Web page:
The Magazine of The Evangelical Lutheran Church in America


September 2000 Worldscan

* Churches for Middle East Peace rejected conclusions that Israeli-Palestinian peace talks failed because officials discussed concretely for the first time how to share Jerusalem between their two nations and the three Abrahamic regions. "We are further encouraged because, in this course of the Camp David talks, Israeli and Palestinian officials met with Jerusalem's Christian Patriarchs and heard their perspectives on the need for an internationally guaranteed special statute for the Holy City," said Corinne Whitlatch of the Washington, D.C.-based organization. Jerusalem should be open to all and shared by all, according to the group's statement. The organization includes ELCA representation.

* In a 239-185 vote, the U.S. House of Representatives approved a $13.8 billion foreign aid bill that sets aside $225 million to alleviate or forgive the debts of 40 countries. The measure was more than the $82 million Republicans wanted set aside for debt relief, but less than the $472 million the Clinton administration had requested. "This is a real shot in the arm for the debt relief campaign," said Dan Driscoll-Shaw, national coordinator for Jubilee 2000, an international coalition of religious groups and activists campaigning for global forgiveness of debt by the world's poorest countries.

* On July 29, three unidentified assailants stabbed to death the president of the Andhra Evangelical Lutheran Church in India, Gangavarapu Emmanuel, 64. The president worked to unify the denomination after a church schism caused by a conflict between two past presidents. Under Emmanuel's leadership, the church began ordaining women. At presstime, the reasons for the attack were unknown, although police had at least one suspect in custody.

* United Methodist congregations in 12 western states, echoing a declaration by New England churches, approved a statement calling for the full inclusion of gays and lesbians in the church, despite the denomination's prohibition against same-sex unions and gay ordinations.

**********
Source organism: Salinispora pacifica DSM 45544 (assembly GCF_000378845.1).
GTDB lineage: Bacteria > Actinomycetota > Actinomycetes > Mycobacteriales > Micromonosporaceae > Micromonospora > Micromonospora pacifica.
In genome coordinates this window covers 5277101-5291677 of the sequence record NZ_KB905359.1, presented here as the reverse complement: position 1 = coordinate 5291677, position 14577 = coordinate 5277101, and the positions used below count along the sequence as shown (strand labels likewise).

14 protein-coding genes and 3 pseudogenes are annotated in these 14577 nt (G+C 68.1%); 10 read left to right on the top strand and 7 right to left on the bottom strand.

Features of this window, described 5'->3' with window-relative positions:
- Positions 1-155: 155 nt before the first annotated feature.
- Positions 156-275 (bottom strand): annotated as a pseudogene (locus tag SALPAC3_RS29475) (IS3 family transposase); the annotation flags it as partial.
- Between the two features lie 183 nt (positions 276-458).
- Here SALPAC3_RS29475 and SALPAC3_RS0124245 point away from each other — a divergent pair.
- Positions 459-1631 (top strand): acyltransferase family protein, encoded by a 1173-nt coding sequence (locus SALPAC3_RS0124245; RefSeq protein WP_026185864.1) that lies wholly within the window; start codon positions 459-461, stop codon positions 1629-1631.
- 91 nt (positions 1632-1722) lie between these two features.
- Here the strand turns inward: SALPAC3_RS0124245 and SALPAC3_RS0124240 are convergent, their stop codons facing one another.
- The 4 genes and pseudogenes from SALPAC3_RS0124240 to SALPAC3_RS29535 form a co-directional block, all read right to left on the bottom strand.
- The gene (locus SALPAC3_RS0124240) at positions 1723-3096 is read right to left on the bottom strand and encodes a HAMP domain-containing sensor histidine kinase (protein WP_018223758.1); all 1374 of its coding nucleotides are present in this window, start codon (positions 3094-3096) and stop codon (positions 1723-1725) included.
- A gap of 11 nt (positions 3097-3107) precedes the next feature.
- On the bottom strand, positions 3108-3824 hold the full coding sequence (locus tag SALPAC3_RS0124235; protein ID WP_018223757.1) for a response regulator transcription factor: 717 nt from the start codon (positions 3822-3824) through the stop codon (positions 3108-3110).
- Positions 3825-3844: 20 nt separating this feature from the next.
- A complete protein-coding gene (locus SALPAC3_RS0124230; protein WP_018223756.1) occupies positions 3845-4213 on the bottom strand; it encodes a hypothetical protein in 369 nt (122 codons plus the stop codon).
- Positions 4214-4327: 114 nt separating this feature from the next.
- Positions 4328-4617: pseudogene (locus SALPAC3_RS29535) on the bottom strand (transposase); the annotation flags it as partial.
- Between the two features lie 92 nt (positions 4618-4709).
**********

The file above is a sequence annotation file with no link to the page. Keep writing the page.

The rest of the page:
* Survivors of the 1995 Oklahoma City bombing and the 1998 Nairobi bombing in Dar Es Salaam met in Oklahoma City for the first part of an exchange program aimed at sparking discussion, healing, hope and reconciliation. The event hoped to find mutuality in survivors' experiences as they share stories from a similar past. Eastern Mennonite University, Harrisonburg, Va., sponsored the event and Church World Service, of which ELCA is a member, contributed $25,000 to the program.

* Bekure Daba of the Ethiopian Evangelical [Lutheran] Church Mekane Yesus, is Ethiopia's first ordained woman. Bekure, 39, has served the church in women's ministries since she graduated from Addis Ababa's Mekane Yesus Theological Seminary.

* Vashti McKenzie, pastor of Payne Memorial Methodist Church, Baltimore, was elected bishop of the African Methodist Episcopal Church — the first woman to hold the post in the denomination's 213-year history. "The stained-glass ceiling has been cracked, has been opened," she said. "Women are considered by gifts, talents, skills and what we call `the call of God' and out gender just happens to be part of who you are. It's not a barrier. It's not a limitation to your leadership."

* Iceland, whose population is 90 percent Lutheran, celebrated 1,000 years as a Christian nation with a gathering at Thingvellir. The Iceland 2000 Millennium of Christianity included 2,000 children singing a parade depicting events from the history Iceland for 1,000 years (see also page 61).

* Louis Farrakhan of the Nation of Islam, who brought thousands of African American men together for the Million Man March five years ago, is calling for a multiracial, interfaith Million Family March on Oct. 16. "When there is no strong marriage and no strong family, there is no strong community," he said. About 10,000 couple are scheduled to be married and 1 million couples will renew their vows, Farrakhan added.

* Officials at Canterbury Cathedral turned down a request from Warner Bros. film company to use shots of the medieval building to portray Hogwarts School of Witchcraft and Wizardry for the movie it is making of J.K. Rowlings' "Harry Potter" book series. Some conservative and evangelical Christians object to the book's use of magic and the occult. In the United States, some Christians have lobbied to remove the books from school library shelves.